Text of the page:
Vaccine developer receives synthetic biology grant

Vaccine developer Prokarium, Ltd., and the University of Birmingham Institute of Microbiology and Infection recently received a $595,000 grant to further their efforts in the field of synthetic biology.

The grant was awarded by the U.K. Technology Strategy Board and the Biotechnology and Biological Sciences Research Council. Prokarium said the funding will be used to develop the company's Vaxonella oral vaccine delivery platform and two other vaccine candidates.

Prokarium, based in Keele, Staffordshire and London, develop genetic technologies that the company then uses to create cell-targeting bacteria that express vaccines after entering the body orally.

In addition to Vaxonella, the grant will be used to fund preclinical development of Prokarium's first pipeline product, Typhetec. Typhetec is a dual-vaccine that protects against typhoid and ETEC, which are two major causes of diarrhea. The funding will also enable further research and development on a novel vaccine against the bacterium Clostridium difficile, which is primarily known as a cause of colitis in elderly patients.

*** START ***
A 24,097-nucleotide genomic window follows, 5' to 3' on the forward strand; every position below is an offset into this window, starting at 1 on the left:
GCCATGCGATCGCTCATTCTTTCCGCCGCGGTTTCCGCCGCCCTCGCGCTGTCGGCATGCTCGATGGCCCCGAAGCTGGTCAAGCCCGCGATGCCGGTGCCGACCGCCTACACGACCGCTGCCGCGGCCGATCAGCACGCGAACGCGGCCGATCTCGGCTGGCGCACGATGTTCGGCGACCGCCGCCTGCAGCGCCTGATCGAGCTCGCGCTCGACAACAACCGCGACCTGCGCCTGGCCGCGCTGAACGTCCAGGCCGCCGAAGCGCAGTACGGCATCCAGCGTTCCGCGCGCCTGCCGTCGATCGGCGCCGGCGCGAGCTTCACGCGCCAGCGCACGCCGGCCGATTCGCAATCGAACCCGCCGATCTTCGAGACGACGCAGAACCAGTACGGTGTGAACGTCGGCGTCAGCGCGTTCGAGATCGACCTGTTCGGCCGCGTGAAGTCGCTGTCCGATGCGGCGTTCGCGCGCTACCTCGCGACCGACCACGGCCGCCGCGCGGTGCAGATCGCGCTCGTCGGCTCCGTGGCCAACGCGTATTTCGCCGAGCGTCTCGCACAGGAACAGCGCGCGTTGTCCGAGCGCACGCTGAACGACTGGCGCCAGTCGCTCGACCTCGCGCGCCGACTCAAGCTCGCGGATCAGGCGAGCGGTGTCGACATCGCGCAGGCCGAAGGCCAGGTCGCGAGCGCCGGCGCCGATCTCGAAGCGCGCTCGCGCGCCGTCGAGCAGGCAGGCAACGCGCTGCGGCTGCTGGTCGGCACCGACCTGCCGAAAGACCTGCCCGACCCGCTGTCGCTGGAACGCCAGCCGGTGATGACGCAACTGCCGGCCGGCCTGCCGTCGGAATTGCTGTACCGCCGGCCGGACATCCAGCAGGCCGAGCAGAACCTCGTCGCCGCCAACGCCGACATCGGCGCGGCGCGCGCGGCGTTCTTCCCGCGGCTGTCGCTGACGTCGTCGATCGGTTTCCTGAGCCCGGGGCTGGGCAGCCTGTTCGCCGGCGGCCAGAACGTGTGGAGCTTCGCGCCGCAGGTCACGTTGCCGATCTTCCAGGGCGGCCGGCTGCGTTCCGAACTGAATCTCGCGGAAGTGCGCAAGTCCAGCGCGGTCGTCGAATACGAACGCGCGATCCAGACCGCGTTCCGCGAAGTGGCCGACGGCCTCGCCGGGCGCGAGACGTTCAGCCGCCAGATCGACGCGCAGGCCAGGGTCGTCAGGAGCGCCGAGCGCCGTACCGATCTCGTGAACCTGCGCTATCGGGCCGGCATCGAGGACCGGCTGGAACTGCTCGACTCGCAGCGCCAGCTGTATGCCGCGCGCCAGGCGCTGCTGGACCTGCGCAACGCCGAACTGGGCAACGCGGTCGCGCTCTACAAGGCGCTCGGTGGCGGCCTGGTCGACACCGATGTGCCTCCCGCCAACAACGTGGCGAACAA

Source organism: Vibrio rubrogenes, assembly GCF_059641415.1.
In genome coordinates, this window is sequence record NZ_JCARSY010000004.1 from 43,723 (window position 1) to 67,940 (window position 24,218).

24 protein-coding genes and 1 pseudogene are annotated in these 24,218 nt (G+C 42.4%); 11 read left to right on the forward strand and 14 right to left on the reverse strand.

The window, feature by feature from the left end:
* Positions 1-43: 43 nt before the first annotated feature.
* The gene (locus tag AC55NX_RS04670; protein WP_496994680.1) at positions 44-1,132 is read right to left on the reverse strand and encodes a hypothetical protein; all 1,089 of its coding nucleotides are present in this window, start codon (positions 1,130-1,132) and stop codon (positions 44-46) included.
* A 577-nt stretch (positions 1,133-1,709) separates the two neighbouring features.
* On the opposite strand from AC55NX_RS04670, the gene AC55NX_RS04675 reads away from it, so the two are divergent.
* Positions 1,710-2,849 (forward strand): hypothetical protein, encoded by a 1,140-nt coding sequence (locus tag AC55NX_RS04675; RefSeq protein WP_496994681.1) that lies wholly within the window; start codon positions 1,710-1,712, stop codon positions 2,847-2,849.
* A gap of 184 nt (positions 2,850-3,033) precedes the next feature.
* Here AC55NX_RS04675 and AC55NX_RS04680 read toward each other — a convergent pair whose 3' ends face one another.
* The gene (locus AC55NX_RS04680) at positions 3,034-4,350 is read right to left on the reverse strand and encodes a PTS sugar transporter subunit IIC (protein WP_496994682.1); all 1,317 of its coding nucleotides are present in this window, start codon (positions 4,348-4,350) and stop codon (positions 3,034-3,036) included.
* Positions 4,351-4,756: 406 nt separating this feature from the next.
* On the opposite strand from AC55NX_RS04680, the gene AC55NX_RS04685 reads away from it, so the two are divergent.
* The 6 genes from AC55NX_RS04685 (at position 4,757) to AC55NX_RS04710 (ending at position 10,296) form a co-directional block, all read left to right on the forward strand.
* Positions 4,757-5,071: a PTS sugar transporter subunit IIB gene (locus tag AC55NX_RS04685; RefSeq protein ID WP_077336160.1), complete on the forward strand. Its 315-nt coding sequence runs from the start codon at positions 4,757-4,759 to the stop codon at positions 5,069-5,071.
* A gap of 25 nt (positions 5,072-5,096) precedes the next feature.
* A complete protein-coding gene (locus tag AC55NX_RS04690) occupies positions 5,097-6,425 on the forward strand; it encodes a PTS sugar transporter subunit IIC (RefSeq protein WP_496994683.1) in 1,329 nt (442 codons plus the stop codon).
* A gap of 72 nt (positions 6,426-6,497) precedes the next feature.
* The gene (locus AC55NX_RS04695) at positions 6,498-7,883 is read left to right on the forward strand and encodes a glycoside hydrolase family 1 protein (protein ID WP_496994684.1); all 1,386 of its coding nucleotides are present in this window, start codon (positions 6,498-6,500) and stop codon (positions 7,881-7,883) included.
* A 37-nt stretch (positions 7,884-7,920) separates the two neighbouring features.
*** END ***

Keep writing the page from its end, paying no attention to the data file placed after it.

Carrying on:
"We are very pleased that the TSB and BBSRC awarded our consortium this funding, which will not only bring us closer to creating the next generation of oral vaccines against two very important diseases, but also recognizes Prokarium as an innovative synthetic biology company," Prokarium CEO Carl-Johan Spak said.